If I click ok, go back in here, Alt and click, that upper right hand corner, and I go back to my object settings, we'll see that that point of insertion is now the upper right hand corner; this is very important, and this is going to streamline your work flows, so what we're going to do right now, is a right click, millwork, shows a trace reference, we can see that in plan; understand that the plan views are the 3-D objects.

How I created these 2-D views of the elevations, I go in, I Alt click, let me just drop this into place, let me Alt click here on this element, on the upper left hand corner; I want to make sure that I'm placing this by a rotated method, I always place with a rotated method, because it gives me a lot more control on how I want to place elements, we'll demonstrate that in just a moment. So I go to my rotated method, and let's go ahead and wait here for a moment, my guideline will appear, and I'll draw this, and you can see I can rotate that around, let's go back to my sync, Alt click; I'll rest here, the guideline will appear after a second, I'll put in my sync, I'll rotate it to the correct orientation, and let's pick up my corner cabinet, which place I want to place that by Alt clicking.

So I make sure I Alt click in that corner, and now by doing that, rest here for a second, move over, and I'll create my corner cabinet; let's go over to my section tool, and on my section tool, I will take and create a section of those millwork elements that I've placed in plan; I'll right click, I'll open with current view settings, and I can see this element now, how they show it.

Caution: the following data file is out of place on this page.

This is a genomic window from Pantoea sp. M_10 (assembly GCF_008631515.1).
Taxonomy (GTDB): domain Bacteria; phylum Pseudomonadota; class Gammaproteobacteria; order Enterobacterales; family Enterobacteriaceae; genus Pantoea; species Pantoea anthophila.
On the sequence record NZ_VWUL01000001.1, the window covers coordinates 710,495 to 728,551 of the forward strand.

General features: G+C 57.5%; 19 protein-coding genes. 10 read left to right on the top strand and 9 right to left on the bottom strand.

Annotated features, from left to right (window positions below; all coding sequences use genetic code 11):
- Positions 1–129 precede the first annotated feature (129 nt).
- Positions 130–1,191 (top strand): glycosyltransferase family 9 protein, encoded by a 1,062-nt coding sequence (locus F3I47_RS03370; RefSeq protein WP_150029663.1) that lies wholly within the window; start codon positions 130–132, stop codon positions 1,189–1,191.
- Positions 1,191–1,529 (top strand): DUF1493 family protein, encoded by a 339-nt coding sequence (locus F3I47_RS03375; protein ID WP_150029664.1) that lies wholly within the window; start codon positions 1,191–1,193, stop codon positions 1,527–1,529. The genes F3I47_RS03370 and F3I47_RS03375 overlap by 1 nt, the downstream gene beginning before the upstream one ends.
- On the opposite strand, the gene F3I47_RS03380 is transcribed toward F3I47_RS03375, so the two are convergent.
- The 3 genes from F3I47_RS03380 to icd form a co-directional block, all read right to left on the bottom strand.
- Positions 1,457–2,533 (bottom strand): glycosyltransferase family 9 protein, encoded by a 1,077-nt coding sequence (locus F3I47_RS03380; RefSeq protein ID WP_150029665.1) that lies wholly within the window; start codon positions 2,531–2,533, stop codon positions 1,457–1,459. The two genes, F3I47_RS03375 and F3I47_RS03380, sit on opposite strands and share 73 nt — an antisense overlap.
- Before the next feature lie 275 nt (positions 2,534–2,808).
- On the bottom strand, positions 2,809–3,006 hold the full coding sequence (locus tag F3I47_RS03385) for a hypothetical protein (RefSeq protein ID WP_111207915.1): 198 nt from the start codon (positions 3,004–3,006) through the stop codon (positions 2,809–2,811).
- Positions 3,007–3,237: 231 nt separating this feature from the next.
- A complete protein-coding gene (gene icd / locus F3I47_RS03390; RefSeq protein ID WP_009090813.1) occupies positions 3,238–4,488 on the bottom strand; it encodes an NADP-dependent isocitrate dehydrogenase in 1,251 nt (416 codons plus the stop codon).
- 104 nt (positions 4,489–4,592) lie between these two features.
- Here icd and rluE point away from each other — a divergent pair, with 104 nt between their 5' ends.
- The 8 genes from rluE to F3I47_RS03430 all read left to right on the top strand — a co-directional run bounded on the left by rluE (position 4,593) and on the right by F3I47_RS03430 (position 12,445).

These are 3-D elements, this is reflecting from plan and showing up in 3-D; what I want to do is make sure that I can see those, now, in my worksheet, so what I have the ability of doing, is going back in my plan view, I'll hit F2, I'll go to my section settings with it selected, here in the info box, and what I'll do, is I'll turn this, right now, to a drawing.

Instead of being auto rebuild, I'll turn it to a 2-D drawing, temporarily; I can always revert back to an auto rebuild, meaning that it's linked to the model, and it reflects exactly what's showing in the model; manual rebuild means that we have to go back into those settings and have to manually hit the rebuild option to show what it's reflecting in the 3-D model.

I use this 98% of the time, because I want to make sure that my elevations, my sections, everything reflects what's in the actual model, so that they're current and always up to date, and it's not depending on a manual process; in some cases, we use this in details and wall sections, because we don't want it to update automatically, but drawing turns everything to a 2-D view, so when I change those settings, and right click, open with current view settings, all of these elements are now 2-D elements, and I can select those; I can right click, cut or copy, I'll copy them, and by copying those views, now, I can reference that back in here to my worksheet, and back in my worksheet, we can right click, and paste; you can always use your keyboard commands that you're most comfortable with using, so you always on your Mac, you have your command v, on your windows, you have your control v to paste, and as I paste those into that view, I can reference those, and I can organize my worksheets to work for me; each of us work in different ways, and there's things that are unique about how you like to manage your projects, and how you like to reflect those elements in your construction documents; make sure that you set this up to work for you.

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From the course:
ArchiCAD Intermediate Level Training

Level 2

Duration: 7h 4m

Author: Josh Bone